Cancer experts generally point out that everyone’s experience with cancer and cancer treatments is different, but one thing that is common to around 70% of individuals undergoing cancer treatment is nausea.
While the symptoms will disappear once treatment is completed, it is a good idea to feed your child anti-nausea foods while undergoing Chemotherapy, Radiation Therapy or any other treatments/medications that make them nauseous.
Below are recipes for some foods that can help alleviate or minimise some of the nausea that can come with chemotherapy and radiation treatments.
Some general rules of thumb for cooks: keep portions small, keep the room cool, and keep cooking odours to a minimum (too much food, strong food aromas, and hot temperatures can also trigger nausea).
As we all know, eating while dealing with the ravages of Childhood Cancer and the side-effects of Childhood Cancer Treatments can be challenging, but at the same time, it is vital that anyone with cancer eat nutritious meals and snacks in order to build up their immune system to fight the cancer and stay strong.
It is not always easy to get someone with cancer to eat though, due to mouth sores, weakness, nausea, and the fact that treatments sometimes leave a metallic taste in the mouth or just make food taste different.
Today we bring you some recipes found on a Pancreatic Cancer website that were devised by professional chefs and nutritionists for those with pancreatic cancer because of their extreme challenges in a patient’s diet and nutritional needs due to their digestive issues. While these recipes were devised for pancreatic cancer patients, they will be just a nutritious and beneficial to any cancer patient.
Another busy week has flown by and it is weekend again – more important, it is Foodie Friday!
Once again we have been very busy researching the best foods for those fighting cancer and bring you another full day’s meals that we hope that both you and your Little Fighter will enjoy.
While we are currently only doing these recipes in posts, we will be updating our website soon and will then also include a separate section for recipes in the different genres so that you will easily be able to look and find the perfect recipe whenever you want for whatever occasion… we will still continue to do our Foodie Friday posts too though.
Keeping in theme with yesterday’s post, todays recipes contain all those oh-so-important nutrients that are vital for fighting cancer – enjoy!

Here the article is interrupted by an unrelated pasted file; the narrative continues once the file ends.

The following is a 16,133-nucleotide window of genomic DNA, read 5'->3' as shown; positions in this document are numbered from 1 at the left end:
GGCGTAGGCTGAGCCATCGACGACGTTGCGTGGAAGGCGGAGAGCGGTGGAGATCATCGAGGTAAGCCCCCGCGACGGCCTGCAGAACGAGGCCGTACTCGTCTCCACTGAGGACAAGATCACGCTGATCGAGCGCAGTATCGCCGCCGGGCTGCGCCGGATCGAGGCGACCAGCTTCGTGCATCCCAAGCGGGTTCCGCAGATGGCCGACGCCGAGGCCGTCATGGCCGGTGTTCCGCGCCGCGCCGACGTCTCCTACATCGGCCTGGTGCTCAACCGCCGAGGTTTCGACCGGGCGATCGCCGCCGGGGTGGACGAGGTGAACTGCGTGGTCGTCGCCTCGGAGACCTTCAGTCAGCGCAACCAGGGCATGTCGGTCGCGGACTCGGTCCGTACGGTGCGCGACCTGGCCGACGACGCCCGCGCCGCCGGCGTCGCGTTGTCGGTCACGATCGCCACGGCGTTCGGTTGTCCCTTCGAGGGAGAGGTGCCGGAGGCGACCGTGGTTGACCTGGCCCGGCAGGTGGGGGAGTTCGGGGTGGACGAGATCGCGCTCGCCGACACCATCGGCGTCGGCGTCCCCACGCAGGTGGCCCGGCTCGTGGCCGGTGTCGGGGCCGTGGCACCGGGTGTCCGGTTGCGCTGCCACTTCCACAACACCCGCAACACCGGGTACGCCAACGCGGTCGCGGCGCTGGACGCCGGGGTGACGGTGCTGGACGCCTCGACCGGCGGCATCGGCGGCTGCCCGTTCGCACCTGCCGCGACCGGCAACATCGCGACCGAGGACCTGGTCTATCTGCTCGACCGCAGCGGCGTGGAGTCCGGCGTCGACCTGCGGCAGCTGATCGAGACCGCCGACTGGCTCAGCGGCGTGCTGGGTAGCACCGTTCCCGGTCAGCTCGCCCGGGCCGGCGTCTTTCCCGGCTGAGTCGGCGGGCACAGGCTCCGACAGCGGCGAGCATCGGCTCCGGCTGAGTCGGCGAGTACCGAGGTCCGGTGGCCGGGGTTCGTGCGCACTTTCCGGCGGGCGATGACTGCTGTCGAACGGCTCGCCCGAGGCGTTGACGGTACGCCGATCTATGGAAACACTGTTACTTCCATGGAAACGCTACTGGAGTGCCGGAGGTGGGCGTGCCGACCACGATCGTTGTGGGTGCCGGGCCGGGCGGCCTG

We all basically know that we need nutrients to keep us healthy, but what exactly are nutrients and where do we find them? It is no good knowing what we need if we do not know where to find it, and vitamin and mineral supplements just do not do the trick; we need natural nutrients for health and cancer protection.
Children with Cancer, especially, need as many nutrients as possible to help fight the cancer as well as the side-effects from cancer treatments such as Chemotherapy and Radiation Therapy.
According to research by the American Institute for Cancer Research, getting our nutrients from foods will give one a powerful mix of health-promoting substances.
Hey there Fans,
Foodie Friday again and today we bring you a whole day’s worth of meals including snacks.
An important part of healthy eating is variety: a diverse mix of fruits, veggies, grains and proteins will ensure your Child with cancer gets a wider range of the nutrients their body needs to provide them with energy and boost their immune system.
Today’s recipe collection features a varied selection of dishes that will get them started in the morning and keep them going through the day – including a few sweet treats.
Rosehip is part of the fruit that grows on the blossom of a wild rose called Rosa Canina. This rose grows mostly in Europe and parts of Africa and Asia – the plant grows up to ten feet tall and bears a white, very fragrant flower. Once the flower has bloomed, and all the petals have fallen off, the hip is picked and used in a wide variety of preparations.
Rosehips are high in beneficial micronutrients and phytonutrients such as vitamins A, B, C, E and K, and flavonoids. Rosehips contain as much as 20 x more vitamin C than oranges; a single tablespoon of rosehip pulp gives an adult more than the recommended daily allowance of 60 mg of Vitamin C.
Vitamin A is also beneficial to the immune system. It can help to prevent infections from both bacteria and viruses and fight off any infections that do occur.
Rosehips are often thought of as a great cancer preventative because they have carotenoids, polyphenols, flavonoids, leucoanthocyanins, and catechins.
Rosehips can be eaten raw, after being put through a blender, or soaked in water overnight and then cooked in the water for about half an hour.
Treatments for childhood cancers have improved to the point that 5-year survival rates are over 80 %.
However, one group has failed to benefit from these improvements, namely children who die so soon after diagnosis that they are not able to receive treatment, or who receive treatment so late in the course of their disease that it is destined to fail.
A study published in the Journal of Clinical Oncology explores this challenging population, finding that death within a month of diagnosis is more likely in very young children and those from minority racial and ethnic groups even independent of low socioeconomic status.